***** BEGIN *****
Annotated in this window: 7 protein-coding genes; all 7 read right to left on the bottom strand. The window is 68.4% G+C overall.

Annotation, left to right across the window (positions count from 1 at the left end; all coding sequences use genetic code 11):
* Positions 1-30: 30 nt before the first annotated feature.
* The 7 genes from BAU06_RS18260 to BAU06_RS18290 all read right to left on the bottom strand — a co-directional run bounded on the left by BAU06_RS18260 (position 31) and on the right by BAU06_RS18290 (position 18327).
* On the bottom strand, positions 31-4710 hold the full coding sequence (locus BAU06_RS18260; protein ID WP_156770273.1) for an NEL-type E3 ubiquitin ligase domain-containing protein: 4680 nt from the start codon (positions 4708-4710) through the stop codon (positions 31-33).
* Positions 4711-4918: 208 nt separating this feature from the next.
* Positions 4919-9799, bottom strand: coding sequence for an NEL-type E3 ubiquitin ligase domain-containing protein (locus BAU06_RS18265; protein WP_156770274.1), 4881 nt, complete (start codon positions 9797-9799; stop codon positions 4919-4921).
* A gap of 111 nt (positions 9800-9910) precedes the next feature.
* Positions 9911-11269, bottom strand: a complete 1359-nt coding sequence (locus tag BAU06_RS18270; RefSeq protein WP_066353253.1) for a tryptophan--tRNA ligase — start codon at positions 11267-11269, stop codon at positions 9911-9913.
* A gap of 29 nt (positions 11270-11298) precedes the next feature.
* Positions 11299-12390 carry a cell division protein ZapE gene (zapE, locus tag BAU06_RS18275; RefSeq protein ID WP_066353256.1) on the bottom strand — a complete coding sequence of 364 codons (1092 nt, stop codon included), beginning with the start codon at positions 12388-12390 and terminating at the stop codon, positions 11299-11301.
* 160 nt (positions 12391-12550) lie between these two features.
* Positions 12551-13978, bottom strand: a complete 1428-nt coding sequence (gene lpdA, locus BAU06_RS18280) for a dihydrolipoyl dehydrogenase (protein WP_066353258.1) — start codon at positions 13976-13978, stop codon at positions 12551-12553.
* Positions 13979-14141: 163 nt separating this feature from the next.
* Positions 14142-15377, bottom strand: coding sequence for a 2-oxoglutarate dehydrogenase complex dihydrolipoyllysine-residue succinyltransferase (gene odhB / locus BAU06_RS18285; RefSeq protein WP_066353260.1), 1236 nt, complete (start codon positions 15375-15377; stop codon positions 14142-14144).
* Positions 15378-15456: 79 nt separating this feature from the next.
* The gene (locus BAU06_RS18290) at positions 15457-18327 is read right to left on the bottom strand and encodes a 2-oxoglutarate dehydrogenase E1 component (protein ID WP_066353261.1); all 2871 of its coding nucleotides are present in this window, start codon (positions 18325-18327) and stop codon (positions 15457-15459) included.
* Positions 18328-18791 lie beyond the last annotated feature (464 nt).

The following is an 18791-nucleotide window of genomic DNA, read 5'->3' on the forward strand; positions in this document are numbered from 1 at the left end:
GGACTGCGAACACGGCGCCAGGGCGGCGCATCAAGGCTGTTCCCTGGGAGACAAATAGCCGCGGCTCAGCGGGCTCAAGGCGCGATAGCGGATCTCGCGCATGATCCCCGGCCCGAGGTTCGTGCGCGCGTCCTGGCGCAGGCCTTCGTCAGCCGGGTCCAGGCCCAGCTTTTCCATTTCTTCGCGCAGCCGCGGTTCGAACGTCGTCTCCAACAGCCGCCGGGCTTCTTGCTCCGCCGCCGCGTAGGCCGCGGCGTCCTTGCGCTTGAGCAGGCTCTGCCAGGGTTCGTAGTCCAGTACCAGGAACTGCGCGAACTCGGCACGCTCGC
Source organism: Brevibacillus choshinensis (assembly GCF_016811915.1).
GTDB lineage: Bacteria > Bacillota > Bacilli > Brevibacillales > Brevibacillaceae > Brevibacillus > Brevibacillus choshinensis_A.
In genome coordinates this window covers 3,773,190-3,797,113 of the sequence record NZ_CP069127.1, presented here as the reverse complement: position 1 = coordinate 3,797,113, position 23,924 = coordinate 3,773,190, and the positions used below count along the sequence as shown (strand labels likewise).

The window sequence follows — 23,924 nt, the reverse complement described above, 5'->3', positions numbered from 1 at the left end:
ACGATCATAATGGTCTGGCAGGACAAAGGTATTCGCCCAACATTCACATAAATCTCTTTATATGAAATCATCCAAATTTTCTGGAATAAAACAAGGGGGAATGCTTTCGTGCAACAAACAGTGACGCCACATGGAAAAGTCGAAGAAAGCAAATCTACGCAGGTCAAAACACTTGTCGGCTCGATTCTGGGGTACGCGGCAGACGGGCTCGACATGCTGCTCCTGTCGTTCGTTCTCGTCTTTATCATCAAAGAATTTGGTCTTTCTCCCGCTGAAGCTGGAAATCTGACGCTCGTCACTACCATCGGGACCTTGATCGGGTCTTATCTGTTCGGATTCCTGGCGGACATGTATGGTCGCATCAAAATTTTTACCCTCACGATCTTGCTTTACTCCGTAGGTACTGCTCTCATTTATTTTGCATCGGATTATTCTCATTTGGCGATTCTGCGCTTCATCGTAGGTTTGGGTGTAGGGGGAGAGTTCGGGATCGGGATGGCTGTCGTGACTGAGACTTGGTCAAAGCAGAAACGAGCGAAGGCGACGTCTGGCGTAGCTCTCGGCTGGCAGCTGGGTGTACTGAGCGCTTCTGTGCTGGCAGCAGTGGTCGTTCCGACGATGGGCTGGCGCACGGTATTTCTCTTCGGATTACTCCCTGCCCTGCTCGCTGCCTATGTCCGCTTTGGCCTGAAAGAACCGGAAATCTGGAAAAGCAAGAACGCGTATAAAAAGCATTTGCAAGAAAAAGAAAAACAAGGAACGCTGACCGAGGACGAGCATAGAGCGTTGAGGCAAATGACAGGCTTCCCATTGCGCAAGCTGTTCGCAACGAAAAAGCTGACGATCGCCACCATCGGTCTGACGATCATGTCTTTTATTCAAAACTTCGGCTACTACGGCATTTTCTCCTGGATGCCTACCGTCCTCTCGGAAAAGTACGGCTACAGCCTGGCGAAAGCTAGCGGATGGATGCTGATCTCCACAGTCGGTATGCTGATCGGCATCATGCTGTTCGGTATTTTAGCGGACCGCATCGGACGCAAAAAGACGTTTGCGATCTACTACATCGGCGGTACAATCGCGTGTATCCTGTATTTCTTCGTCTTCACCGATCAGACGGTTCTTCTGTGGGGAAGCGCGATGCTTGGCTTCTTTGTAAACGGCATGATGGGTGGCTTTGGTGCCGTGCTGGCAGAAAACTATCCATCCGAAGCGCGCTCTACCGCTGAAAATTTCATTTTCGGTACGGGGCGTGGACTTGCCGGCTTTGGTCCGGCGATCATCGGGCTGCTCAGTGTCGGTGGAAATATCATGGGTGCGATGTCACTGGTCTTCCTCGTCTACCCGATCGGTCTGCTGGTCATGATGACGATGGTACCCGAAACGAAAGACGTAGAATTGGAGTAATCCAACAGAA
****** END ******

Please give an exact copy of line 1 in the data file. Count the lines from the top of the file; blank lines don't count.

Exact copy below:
Annotated in this window: 7 protein-coding genes; all 7 read right to left on the bottom strand. The window is 68.4% G+C overall.